My husband and I have weekly check-ins where we discuss bills, date nights, and—you guessed it—parenting difficulties. This past week, my husband confessed he was having a hard time staying calm when our children throw huge tantrums, especially as they seemed resistant to our typical go-to moves (time ins, time outs, taking away toys). When he asked how I stayed calm so much more than him, I had to remind him that I struggle with it almost as much as he does.
Most parents understand that tantrums are just part of parenting, but it can be difficult trying to stay calm when your little one develops sass that would make a teenager proud or even throws in a well-timed elbow or kick that catches you off guard. Loving my children comes very easy, but staying calm during tantrum after tantrum has been a true test of my patience.
Loving my children comes very easy, but staying calm during tantrum after tantrum has been a true test of my patience.
When parents are overwhelmed and feel frustrated or even angry with our children, it can be easy to judge ourselves and point fingers. “I’m a bad mom because I was mad my child did XYZ.” We may find ourselves comparing our reactions to parents on social media who say they never yell at their kids. But parents are human, and sometimes, we are going to get angry. What is important is that we work on healthy ways to cope with our anger so we can behave appropriately when our children are also struggling to regulate their emotions.
Here are a few ways for parents to center themselves during tantrums.
1. Put yourself in time out
One of the best pieces of parenting advice I have ever received was from the nurses at the hospital after my babies were born. They told me if I was feeling overwhelmed, I should put my baby down in a safe place and take a few minutes to calm myself. And while that particular bit of advice was aimed to prevent parents from shaking their babies, it is useful in almost all stages of parenting.
When you are dealing with powerful emotions like anger, it can take some time away from the situation to calm down. Emotions are not logical. They are visceral, meaning that they are not always easy to control or ignore. And if we are faced with parenting a child who is consistently pushing buttons, not responding to the parenting strategies that previously worked, etc., it can be hard to take a breath and calmly evaluate the situation.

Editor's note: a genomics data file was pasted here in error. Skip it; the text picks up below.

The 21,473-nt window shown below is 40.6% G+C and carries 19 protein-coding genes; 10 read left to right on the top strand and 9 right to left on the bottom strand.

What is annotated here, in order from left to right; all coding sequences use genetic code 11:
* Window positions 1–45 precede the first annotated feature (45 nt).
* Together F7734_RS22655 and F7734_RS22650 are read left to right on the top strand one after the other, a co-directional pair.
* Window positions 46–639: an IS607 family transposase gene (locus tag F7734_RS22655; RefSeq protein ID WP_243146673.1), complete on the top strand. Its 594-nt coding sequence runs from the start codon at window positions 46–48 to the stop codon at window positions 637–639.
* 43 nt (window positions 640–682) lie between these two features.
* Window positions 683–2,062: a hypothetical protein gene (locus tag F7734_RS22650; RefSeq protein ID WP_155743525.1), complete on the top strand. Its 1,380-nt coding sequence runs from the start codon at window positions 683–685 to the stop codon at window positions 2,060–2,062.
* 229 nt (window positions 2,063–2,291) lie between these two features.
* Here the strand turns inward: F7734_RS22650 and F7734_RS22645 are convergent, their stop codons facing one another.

It’s OK to be human, recognize your own needs once the child is in a safe environment, and take yourself to the bathroom or your bedroom for a few minutes to center yourself. You can often find that by moving into a different space, you are giving yourself a chance to honor your own emotions and then look at things in a clearer mindset.
2. Share what you are feeling and co-regulate together
If you do not feel comfortable leaving your child in a different room for whatever reason, you can work together to co-regulate. In the first few years of life, caregivers are essential to teach children self-regulation, which is defined as the act of managing thoughts and feelings before they become too overwhelming and shift focus.
…it is important to practice with our children so we can give ourselves a safe space to feel what we need to…
While many adults have long since learned this skill, it is important to practice with our children so we can give ourselves a safe space to feel what we need to, model recognizing one another’s emotions, and create an environment that will foster self-regulation in the future.
For example, the other day, my eldest son had a snow day from Kindergarten, and I soon found myself angry and frustrated from breaking up fights between my two children. By the third time out, I finally had a moment to reflect and realized that none of us had set expectations for the day with all of us home and we weren’t listening to one another with care. The excitement of the snow day, plus exhaustion from playing nonstop, left us all worn out with a short fuse.
But when I was able to take a moment and explain to them and myself why I was angry, we were able to validate one another’s emotions enough to create a plan that would help us move forward and enjoy the rest of the day. Self-regulation takes practice, and by modeling a healthy way to regulate, I am able to both center myself and teach my kids valuable skills moving forward.
3. Practice mindfulness & easy meditation with your child
One of my go-to ways to center myself during tantrums is to practice mindfulness and meditation. Mindfulness helps ground you in the present and, according to Psychology Today, ” … to observe and label thoughts, feelings, sensations in the body in an objective manner.”
Depending on how I am feeling, I will either meditate in another room for a few minutes or start in front of my kids with an easy-to-follow video on the television that will show them how to join in. This allows me to not only check in with my feelings without judgment but also model a healthy way to cope to help all of us feel centered. I’ve also found that once I focus on prioritizing my own emotions even for a few minutes, I am more likely to react out of a place of love rather than anger.